So I guess it’s basketball season. For me, basketball is tied up with gender equity debates. I remember that what little discussion over gender equity took place at my high school largely centered around the boys’ and girls’ basketball teams. Read more ›
In two previous posts, I examined the New York Times’ (NYT) use of racial labels for African Americans and Latin@s (Latinos or Latinas) using NYT Labs’ tool, Chronicle. I found that the NYT has changed the labels they’ve used for these groups over time and also gone through periods of more or less intense discussion of African Americans and Latin@s. One lingering question that I have is how the NYT’s discussion of these groups compares to their discussion of the dominant racial group in the US: White/European Americans.
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In a previous post, I examined the New York Times’ (NYT) use of racial labels for African Americans using NYT Labs’ tool Chronicle. In this post, I expand on that work and look at another racial minority in the US: Latin@s. Latin@s is my preferred label for the group, although I have rarely seen it used outside of certain academic circles. The @ symbol here attempts to represent both men (Latinos) and women (Latinas). Read more ›
Perhaps my least favorite thing about internet journalism is its ability to endlessly generate non-news by summarizing and linking to what people write on social media sites like reddit and Twitter.
This past week, a friend pointed me toward one of these non-news pieces. Apparently, a reddit user who allegedly works at a Chick-fil-a posted a picture of a sign his manager made banning a number of terms that the internet has dubbed ‘slang’. The over one hundred articles that have been written about this non-news have added a couple of important pieces of information to our understanding of the situation. First, none of the information in the reddit user’s post can actually be verified (and y’know why should journalists be bothered to verify the information they report on?). Second, people on the internet apparently have opinions about the sign, which appears below.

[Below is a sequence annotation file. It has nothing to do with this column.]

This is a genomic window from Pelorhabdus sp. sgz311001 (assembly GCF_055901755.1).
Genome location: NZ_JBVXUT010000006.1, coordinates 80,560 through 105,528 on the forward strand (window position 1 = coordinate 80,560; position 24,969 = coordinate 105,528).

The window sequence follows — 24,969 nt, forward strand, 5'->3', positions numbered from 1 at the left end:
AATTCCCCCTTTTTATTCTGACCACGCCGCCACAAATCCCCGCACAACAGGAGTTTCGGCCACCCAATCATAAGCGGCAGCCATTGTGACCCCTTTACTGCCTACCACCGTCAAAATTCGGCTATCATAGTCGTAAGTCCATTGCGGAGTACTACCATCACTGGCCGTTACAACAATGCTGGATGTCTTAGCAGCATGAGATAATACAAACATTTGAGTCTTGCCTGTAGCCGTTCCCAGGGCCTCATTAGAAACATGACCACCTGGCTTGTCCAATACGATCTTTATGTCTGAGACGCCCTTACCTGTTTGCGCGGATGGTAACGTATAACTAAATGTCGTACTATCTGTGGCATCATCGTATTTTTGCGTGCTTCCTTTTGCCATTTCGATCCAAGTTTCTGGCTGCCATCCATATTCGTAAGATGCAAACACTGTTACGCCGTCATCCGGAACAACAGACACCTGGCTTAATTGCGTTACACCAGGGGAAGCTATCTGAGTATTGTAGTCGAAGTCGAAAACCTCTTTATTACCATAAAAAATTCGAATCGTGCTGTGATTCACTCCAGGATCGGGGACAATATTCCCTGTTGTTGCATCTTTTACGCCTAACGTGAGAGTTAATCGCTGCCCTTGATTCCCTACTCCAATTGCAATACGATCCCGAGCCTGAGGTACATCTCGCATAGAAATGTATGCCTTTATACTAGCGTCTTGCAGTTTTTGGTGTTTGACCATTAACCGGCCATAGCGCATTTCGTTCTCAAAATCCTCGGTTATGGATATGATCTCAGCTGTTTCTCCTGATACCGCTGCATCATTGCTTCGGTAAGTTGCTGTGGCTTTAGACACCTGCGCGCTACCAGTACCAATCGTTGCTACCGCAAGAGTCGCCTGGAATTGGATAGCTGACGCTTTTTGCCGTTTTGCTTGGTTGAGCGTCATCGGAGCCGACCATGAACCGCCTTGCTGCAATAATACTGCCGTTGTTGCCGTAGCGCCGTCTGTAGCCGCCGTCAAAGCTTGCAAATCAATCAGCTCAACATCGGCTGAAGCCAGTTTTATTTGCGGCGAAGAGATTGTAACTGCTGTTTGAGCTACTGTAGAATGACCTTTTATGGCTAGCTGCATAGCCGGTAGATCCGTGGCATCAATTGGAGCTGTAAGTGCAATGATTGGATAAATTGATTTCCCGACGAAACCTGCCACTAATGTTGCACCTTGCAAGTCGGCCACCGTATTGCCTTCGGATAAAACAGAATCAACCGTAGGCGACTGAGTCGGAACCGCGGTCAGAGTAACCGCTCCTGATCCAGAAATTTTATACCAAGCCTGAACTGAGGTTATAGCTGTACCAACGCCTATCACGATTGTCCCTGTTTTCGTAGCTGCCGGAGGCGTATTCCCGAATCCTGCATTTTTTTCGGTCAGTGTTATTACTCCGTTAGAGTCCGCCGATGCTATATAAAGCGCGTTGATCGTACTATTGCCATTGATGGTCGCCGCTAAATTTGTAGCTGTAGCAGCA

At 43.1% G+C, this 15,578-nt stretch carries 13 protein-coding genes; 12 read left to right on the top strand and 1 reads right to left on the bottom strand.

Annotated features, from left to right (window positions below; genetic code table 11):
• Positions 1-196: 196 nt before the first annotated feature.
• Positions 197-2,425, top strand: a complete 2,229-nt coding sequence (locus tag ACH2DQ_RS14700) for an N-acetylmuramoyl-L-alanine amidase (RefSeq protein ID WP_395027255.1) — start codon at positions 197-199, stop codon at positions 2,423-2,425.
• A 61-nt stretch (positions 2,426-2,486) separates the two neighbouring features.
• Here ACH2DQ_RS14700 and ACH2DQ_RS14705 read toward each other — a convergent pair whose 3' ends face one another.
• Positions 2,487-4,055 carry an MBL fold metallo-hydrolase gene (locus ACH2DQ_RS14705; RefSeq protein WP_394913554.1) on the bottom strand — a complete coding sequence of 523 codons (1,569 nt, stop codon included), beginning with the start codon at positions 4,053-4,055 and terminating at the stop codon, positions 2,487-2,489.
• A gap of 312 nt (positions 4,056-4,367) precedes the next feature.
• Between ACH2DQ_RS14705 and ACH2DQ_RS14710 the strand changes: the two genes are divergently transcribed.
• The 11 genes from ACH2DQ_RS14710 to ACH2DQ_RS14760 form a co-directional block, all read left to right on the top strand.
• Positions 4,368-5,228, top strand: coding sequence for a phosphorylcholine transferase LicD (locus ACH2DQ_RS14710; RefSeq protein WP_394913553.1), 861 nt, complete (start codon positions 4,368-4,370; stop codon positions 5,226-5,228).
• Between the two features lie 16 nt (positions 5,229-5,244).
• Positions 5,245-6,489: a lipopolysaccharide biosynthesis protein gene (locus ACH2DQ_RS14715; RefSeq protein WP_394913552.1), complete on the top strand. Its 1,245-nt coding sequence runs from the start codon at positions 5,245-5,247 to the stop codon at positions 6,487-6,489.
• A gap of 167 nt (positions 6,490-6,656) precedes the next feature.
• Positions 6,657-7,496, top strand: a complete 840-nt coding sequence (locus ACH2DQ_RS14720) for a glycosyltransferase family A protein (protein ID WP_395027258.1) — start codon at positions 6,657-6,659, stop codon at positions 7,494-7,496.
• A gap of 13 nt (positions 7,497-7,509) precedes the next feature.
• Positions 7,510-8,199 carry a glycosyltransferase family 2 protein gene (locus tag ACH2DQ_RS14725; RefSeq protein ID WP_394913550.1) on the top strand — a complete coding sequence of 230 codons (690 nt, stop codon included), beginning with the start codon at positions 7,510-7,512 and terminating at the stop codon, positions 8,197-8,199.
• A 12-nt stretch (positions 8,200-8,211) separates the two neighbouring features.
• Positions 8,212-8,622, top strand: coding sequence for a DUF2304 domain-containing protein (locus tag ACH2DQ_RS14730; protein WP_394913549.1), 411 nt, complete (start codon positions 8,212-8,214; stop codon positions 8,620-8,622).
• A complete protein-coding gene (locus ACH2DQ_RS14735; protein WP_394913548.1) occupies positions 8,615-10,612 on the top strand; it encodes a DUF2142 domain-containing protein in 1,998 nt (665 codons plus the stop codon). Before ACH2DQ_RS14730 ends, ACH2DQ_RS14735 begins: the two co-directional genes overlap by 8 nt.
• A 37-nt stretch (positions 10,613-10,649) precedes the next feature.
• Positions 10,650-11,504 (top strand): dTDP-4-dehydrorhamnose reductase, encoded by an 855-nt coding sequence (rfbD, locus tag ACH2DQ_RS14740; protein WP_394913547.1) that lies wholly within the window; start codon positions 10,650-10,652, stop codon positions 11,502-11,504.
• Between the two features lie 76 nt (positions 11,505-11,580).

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Yesterday, I read Jamelle Bouie’s great article on Slate responding to arguments about the notion of “talking White” (or “acting White”), or the idea that African Americans are opposed to things like ‘standard’ English or even academic success because they are associated, in our collective imagination, with Whiteness.
In particular, he responds to the video below which features an African American woman who takes issue with people who characterize the use of ‘standard’ English as “talking White”.
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The word negro makes me uncomfortable. I never hear it, but I occasionally read it. There’s a pretty famous book by sociolinguist Walt Wolfram (Professor of English, North Carolina State University) called A Sociolinguistic Description of Detroit Negro Speech published in 1969. Every time I see the book, the title makes me cringe, but I don’t think Wolfram had any intention to use a word he felt was pejorative. Indeed, he was trying to make the point that African Americans’ speech was not a sloppy, substandard use of language but rather a rule-governed variety of English in its own right. And if you’re not convinced then consider this: in his speech, “I Have a Dream” (delivered in 1963), Martin Luther King Jr. used the term negro fifteen times. I, of course, did not live through the 1960s. I’m part of a generation that seems to have a collective gut feeling that the word is unacceptable. Read more ›
Over the past several months, I’ve been looking at the gendered way we portray leadership qualities. This has included looking at words like bossy and pushy which we assign with much greater frequency to women than men.
Today, I saw a new word pop up in the news, abrasive, thanks to Kieran Snyder’s report examining the different ways in which women and men in the tech industry were described in performance reviews. She found that women generally received more negative feedback from their reviewers. Among the differences was a greater frequency of words commenting on their personal, managerial, or conversational style such as bossy and another that Snyder found particularly interesting: abrasive (the title of her piece for Fortune is “The abrasiveness trap”). In her article, she reports that in the 248 reviews she examined, abrasive was used seventeen times to describe thirteen women but not a single time for a man. Read more ›